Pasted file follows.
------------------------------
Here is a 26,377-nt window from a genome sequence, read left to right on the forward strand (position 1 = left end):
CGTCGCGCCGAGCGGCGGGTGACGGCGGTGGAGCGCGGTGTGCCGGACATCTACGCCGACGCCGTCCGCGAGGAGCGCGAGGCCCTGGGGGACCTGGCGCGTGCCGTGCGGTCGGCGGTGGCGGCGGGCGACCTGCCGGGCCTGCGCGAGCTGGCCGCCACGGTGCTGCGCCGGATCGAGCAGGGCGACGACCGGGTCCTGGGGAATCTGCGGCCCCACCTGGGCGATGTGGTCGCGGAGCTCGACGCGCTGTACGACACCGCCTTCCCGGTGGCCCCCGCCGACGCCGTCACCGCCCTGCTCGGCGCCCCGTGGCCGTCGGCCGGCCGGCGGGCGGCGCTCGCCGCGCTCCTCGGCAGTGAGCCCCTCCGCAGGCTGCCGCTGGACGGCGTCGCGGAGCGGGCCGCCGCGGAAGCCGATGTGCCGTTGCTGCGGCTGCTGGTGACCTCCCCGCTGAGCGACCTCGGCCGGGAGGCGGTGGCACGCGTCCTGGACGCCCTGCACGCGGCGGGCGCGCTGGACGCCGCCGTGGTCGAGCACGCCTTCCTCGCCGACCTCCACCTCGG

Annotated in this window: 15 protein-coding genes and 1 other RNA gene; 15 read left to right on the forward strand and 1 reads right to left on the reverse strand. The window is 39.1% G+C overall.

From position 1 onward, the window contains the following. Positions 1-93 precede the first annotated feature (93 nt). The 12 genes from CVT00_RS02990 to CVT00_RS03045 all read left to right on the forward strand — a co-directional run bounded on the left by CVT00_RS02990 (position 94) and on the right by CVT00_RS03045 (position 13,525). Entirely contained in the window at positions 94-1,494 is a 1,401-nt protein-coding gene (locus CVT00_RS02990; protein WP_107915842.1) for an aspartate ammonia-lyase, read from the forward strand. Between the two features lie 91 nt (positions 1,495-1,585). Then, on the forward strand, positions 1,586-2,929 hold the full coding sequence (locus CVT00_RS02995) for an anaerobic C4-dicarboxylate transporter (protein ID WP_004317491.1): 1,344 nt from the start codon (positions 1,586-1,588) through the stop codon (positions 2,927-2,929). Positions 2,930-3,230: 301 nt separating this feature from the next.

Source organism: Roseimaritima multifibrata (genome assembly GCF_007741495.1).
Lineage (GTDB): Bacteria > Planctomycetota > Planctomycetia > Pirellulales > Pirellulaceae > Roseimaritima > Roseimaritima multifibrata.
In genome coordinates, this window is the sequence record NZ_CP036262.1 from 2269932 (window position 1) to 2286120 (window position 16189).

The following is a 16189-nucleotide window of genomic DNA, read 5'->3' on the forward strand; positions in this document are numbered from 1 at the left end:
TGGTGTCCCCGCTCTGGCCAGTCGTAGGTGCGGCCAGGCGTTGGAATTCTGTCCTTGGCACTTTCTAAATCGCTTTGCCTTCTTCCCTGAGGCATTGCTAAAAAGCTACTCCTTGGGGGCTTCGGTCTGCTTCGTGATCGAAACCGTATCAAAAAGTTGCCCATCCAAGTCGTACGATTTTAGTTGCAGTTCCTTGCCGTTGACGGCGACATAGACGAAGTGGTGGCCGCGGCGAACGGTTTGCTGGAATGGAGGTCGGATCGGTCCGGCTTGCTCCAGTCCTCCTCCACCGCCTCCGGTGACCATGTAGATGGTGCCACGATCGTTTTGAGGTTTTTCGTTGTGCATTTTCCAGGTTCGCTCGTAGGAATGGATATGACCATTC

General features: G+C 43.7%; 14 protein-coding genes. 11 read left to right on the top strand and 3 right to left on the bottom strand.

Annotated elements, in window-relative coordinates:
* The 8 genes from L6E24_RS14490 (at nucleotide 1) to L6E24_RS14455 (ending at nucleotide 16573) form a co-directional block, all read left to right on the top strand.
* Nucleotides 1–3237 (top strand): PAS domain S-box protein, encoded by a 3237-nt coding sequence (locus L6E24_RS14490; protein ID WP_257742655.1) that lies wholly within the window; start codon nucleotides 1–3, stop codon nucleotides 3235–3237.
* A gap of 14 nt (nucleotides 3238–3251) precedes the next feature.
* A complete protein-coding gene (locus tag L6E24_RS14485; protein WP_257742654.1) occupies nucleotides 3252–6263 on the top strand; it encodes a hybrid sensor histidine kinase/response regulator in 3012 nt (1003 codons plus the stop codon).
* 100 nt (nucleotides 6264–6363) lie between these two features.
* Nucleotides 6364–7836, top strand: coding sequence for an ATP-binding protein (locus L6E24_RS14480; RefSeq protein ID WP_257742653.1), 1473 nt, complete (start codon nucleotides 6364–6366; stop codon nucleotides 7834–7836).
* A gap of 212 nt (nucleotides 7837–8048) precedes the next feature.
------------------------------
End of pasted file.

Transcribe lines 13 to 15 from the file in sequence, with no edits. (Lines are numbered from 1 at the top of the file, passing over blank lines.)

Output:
* Nucleotides 1–3237 (top strand): PAS domain S-box protein, encoded by a 3237-nt coding sequence (locus L6E24_RS14490; protein ID WP_257742655.1) that lies wholly within the window; start codon nucleotides 1–3, stop codon nucleotides 3235–3237.
* A gap of 14 nt (nucleotides 3238–3251) precedes the next feature.
* A complete protein-coding gene (locus tag L6E24_RS14485; protein WP_257742654.1) occupies nucleotides 3252–6263 on the top strand; it encodes a hybrid sensor histidine kinase/response regulator in 3012 nt (1003 codons plus the stop codon).